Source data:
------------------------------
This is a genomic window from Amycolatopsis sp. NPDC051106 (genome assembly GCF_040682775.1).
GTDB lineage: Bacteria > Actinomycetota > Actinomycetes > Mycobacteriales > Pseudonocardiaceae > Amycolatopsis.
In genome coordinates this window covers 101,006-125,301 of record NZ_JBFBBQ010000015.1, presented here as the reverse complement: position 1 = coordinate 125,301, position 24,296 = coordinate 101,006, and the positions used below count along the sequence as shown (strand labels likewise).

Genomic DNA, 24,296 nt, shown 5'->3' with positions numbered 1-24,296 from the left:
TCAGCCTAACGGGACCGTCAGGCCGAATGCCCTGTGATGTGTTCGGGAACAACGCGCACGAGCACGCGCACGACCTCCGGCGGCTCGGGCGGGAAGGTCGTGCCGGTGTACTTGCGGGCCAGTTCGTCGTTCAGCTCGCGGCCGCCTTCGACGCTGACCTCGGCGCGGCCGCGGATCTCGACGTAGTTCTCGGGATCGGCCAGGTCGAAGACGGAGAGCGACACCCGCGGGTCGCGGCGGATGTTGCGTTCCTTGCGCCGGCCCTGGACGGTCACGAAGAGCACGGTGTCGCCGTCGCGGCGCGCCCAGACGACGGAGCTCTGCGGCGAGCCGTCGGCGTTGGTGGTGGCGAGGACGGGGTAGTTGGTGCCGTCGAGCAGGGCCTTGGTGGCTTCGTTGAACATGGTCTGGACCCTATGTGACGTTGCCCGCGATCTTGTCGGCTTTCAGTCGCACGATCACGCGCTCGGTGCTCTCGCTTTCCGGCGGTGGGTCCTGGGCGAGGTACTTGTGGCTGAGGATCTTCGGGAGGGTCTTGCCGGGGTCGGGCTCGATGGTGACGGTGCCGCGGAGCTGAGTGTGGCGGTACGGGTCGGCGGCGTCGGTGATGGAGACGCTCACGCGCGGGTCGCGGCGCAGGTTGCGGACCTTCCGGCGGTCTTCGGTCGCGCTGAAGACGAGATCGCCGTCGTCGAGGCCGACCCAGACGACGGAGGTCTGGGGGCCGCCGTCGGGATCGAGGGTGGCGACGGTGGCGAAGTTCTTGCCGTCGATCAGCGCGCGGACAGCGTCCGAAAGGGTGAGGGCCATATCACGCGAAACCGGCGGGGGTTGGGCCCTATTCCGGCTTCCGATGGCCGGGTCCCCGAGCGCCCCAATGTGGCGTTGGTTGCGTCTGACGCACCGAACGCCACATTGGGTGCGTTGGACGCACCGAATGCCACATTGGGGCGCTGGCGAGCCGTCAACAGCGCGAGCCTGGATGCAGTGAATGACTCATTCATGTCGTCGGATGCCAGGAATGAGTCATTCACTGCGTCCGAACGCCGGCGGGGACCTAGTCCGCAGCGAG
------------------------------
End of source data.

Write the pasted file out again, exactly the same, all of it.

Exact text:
This is a genomic window from Amycolatopsis sp. NPDC051106 (genome assembly GCF_040682775.1).
GTDB lineage: Bacteria > Actinomycetota > Actinomycetes > Mycobacteriales > Pseudonocardiaceae > Amycolatopsis.
In genome coordinates this window covers 101,006-125,301 of record NZ_JBFBBQ010000015.1, presented here as the reverse complement: position 1 = coordinate 125,301, position 24,296 = coordinate 101,006, and the positions used below count along the sequence as shown (strand labels likewise).

Genomic DNA, 24,296 nt, shown 5'->3' with positions numbered 1-24,296 from the left:
TCAGCCTAACGGGACCGTCAGGCCGAATGCCCTGTGATGTGTTCGGGAACAACGCGCACGAGCACGCGCACGACCTCCGGCGGCTCGGGCGGGAAGGTCGTGCCGGTGTACTTGCGGGCCAGTTCGTCGTTCAGCTCGCGGCCGCCTTCGACGCTGACCTCGGCGCGGCCGCGGATCTCGACGTAGTTCTCGGGATCGGCCAGGTCGAAGACGGAGAGCGACACCCGCGGGTCGCGGCGGATGTTGCGTTCCTTGCGCCGGCCCTGGACGGTCACGAAGAGCACGGTGTCGCCGTCGCGGCGCGCCCAGACGACGGAGCTCTGCGGCGAGCCGTCGGCGTTGGTGGTGGCGAGGACGGGGTAGTTGGTGCCGTCGAGCAGGGCCTTGGTGGCTTCGTTGAACATGGTCTGGACCCTATGTGACGTTGCCCGCGATCTTGTCGGCTTTCAGTCGCACGATCACGCGCTCGGTGCTCTCGCTTTCCGGCGGTGGGTCCTGGGCGAGGTACTTGTGGCTGAGGATCTTCGGGAGGGTCTTGCCGGGGTCGGGCTCGATGGTGACGGTGCCGCGGAGCTGAGTGTGGCGGTACGGGTCGGCGGCGTCGGTGATGGAGACGCTCACGCGCGGGTCGCGGCGCAGGTTGCGGACCTTCCGGCGGTCTTCGGTCGCGCTGAAGACGAGATCGCCGTCGTCGAGGCCGACCCAGACGACGGAGGTCTGGGGGCCGCCGTCGGGATCGAGGGTGGCGACGGTGGCGAAGTTCTTGCCGTCGATCAGCGCGCGGACAGCGTCCGAAAGGGTGAGGGCCATATCACGCGAAACCGGCGGGGGTTGGGCCCTATTCCGGCTTCCGATGGCCGGGTCCCCGAGCGCCCCAATGTGGCGTTGGTTGCGTCTGACGCACCGAACGCCACATTGGGTGCGTTGGACGCACCGAATGCCACATTGGGGCGCTGGCGAGCCGTCAACAGCGCGAGCCTGGATGCAGTGAATGACTCATTCATGTCGTCGGATGCCAGGAATGAGTCATTCACTGCGTCCGAACGCCGGCGGGGACCTAGTCCGCAGCGAG